This piece has been updated.

Nora Loreto is a Canadian freelance writer and co-host of the podcast “Sandy and Nora Talk Politics.”

When Canada’s Liberal government announced the Canada Emergency Response Benefit (CERB) on March 25, it was the early days of the pandemic. That month, Canada lost more than 1 million jobs, and no one knew when, or if, those jobs were coming back. The $500-per-week CERB became a lifeline to more than 8 million Canadians. (All figures in this article are in Canadian dollars; 500 Canadian dollars is equivalent to $382 in U.S. money.) Most people whose income dropped below $2,000 per month and who made at least $5,000 in 2019 are eligible for the benefit.

Many have since called for CERB to be transitioned into some kind of universal basic income (UBI) lasting beyond the pandemic. In August, Leah Gazan, a member of Parliament from the New Democratic Party, served a motion for the government to create a guaranteed livable basic income based on the CERB. This sparked a new round of debates in Canada about whether a universal income should be a new social program.

In a period where wealth inequality has grown increasingly obvious, and as the pandemic has knocked the economy on its head, it’s no surprise that so many would look to a basic income as a solution. The problem is that a basic income cannot fix income inequality if it doesn’t address the underlying costs that drive poverty.

The most appealing part of a basic income program is linked to what makes it politically sticky: It is universal, but extremely expensive. CERB alone risks reaching $100 billion if extended to 2021 — and it’s not universal. Canadians who made less than $5,000 in 2019 were left out of the relief plan, and so, too, was everyone making more than $2,000 per month but who still live in poverty. With average rent in Toronto for a one-bedroom apartment at $2,300, a benefit of $2,000 per month doesn’t go very far.

As a comparison, health-care spending from all levels of government — provincial, territorial and federal — is just under $185 billion. A modest guaranteed income would likely cost more than all public health services spending combined.

Advocates argue that the money to fund any universal program must come from increased taxation, and that the combination of the two would be an important mechanism to rebalance wealth in Canada. Gazan’s colleague, NDP MP Peter Julian, served a motion this summer to create a new wealth tax, which would result in about $5.6 billion in new revenue for the federal government. During the 2019 election, the NDP also promised to increase corporate tax rates and go after money hidden in tax havens, measures that were estimated to generate $12.1 billion in the first year.

While these policies will help mitigate some of Canada’s income inequality, they don’t go far enough. Nor would they bring in enough revenue to fund a UBI while maintaining current levels of social services spending.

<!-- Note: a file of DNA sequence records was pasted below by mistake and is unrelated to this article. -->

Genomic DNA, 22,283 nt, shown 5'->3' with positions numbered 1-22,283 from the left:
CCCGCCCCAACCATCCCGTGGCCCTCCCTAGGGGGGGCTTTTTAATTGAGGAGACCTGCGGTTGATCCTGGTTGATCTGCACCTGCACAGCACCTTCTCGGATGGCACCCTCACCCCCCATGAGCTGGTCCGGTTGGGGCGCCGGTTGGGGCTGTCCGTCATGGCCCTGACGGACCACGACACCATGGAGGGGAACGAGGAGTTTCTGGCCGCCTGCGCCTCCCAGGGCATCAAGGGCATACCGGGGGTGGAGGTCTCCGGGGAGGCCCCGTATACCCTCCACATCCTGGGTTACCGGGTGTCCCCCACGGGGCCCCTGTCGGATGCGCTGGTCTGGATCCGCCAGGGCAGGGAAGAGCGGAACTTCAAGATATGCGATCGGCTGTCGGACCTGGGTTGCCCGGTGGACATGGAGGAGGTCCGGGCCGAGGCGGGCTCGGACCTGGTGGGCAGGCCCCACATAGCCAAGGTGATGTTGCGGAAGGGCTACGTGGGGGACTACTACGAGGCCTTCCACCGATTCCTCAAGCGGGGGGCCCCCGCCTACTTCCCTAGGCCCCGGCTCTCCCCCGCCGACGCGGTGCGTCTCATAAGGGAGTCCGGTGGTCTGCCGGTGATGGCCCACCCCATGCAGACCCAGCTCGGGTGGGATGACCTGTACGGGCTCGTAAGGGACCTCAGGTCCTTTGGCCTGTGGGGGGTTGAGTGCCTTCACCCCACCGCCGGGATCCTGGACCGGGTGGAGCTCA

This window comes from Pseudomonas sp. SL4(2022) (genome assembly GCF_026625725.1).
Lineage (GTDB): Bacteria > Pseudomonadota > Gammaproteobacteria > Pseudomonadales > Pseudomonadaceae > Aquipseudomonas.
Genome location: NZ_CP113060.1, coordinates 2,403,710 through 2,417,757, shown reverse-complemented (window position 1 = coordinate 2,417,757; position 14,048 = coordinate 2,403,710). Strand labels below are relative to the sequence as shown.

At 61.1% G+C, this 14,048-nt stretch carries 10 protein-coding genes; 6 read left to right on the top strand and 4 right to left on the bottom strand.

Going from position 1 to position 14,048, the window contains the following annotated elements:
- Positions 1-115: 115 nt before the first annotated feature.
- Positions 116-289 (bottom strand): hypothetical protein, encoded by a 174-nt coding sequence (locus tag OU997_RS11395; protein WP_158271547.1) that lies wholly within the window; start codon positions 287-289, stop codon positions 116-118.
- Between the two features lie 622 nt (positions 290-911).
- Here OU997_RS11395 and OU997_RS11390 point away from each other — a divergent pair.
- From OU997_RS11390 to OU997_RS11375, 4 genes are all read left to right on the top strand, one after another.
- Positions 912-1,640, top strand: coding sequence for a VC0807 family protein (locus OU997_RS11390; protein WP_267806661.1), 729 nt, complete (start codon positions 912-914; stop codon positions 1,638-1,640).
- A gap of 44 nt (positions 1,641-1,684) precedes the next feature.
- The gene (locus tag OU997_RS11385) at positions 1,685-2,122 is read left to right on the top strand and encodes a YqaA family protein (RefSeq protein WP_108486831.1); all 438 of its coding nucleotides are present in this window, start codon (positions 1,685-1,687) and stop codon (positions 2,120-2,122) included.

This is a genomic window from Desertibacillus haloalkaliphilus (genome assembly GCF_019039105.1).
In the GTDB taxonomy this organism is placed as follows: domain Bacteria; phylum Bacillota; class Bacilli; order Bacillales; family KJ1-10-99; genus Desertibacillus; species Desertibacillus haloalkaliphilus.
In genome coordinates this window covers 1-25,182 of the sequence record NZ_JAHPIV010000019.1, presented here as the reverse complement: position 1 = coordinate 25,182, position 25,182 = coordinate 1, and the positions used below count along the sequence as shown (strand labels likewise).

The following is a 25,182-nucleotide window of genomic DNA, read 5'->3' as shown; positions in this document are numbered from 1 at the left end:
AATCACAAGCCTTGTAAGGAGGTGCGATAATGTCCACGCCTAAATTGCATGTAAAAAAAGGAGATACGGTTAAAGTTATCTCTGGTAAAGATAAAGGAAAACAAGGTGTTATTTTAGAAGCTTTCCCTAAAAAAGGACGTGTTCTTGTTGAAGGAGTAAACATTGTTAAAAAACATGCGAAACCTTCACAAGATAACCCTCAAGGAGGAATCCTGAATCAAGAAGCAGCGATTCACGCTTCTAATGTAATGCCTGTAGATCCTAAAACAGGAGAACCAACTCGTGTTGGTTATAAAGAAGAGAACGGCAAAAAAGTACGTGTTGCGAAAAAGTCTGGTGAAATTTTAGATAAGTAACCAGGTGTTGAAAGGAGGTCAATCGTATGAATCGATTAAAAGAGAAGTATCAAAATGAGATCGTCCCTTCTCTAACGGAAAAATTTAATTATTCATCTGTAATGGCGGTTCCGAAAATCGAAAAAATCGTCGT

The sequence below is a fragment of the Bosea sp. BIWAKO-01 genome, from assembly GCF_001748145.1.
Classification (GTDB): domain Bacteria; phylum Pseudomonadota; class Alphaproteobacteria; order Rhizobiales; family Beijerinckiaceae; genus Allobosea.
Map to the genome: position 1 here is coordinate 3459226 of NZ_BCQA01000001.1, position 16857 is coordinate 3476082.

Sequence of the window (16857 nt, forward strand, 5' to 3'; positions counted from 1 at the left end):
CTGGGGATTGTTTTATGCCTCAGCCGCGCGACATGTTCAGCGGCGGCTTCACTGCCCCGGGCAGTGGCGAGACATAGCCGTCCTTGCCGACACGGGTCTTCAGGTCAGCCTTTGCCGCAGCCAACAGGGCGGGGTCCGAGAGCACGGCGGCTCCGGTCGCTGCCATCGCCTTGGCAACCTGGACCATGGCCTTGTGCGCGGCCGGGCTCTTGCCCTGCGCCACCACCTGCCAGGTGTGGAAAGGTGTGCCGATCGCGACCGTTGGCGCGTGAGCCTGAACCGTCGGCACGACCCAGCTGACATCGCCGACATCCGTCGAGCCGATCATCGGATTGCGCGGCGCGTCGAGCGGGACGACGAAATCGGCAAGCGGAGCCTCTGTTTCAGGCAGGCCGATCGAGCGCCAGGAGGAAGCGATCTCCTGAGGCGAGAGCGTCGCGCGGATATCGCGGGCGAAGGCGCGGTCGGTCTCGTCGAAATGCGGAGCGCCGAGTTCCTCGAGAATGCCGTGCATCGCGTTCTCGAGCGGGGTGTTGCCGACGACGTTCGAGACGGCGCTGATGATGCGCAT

Income inequality in Canada was relatively stable in the post-World War II period but started to increase in the mid-1990s. At the same time, the Liberal government cut more than $18 billion in programs spending. Inequality peaked in 2006, where the top 1 percent of wealthiest Canadians represented 13.6 percent of market share. By 2017, it had fallen slightly to 11.3 percent. Income inequality is also deeply racialized, with White Canadians far more likely to be wealthy.

To effectively target these inequalities, society has to first ensure that public services are in place to sustainably meet people’s needs. Every Canadian is estimated to spend just over $1,000 annually on private drug costs and premiums. If these costs rise, a guaranteed income starts to evaporate. A national Pharmacare program, estimated to cost $15 billion, would eliminate these costs. Similarly, a national child-care program would make a big difference for families who pay $10,000 per child, per year on average. The same goes for elder care, as researchers Michel Grignon and Nicole F. Bernier estimate that each Canadian must save $7,500 per year for 40 years to be able to pay for expensive care in the final years of their lives.

Then there are private market costs, such as rents or mortgages, transit or car payments and the cost of food. Without market controls to keep these costs low, a basic income would be little more than a transfer of wealth from the public purse to private hands through an individual’s monthly stipend.

This is the critical problem with a universal basic income: It has become a silver-bullet solution to all of the problems that austerity and neoliberalism have created, but it would not address any core problems. The CERB makes good sense during the pandemic and should continue as long as we live with covid-19. But what we need far more than an annual basic income are free and accessible public services such as child care, health care, transit, elder care and higher education, paid for through increased taxes on Canada’s most wealthy.

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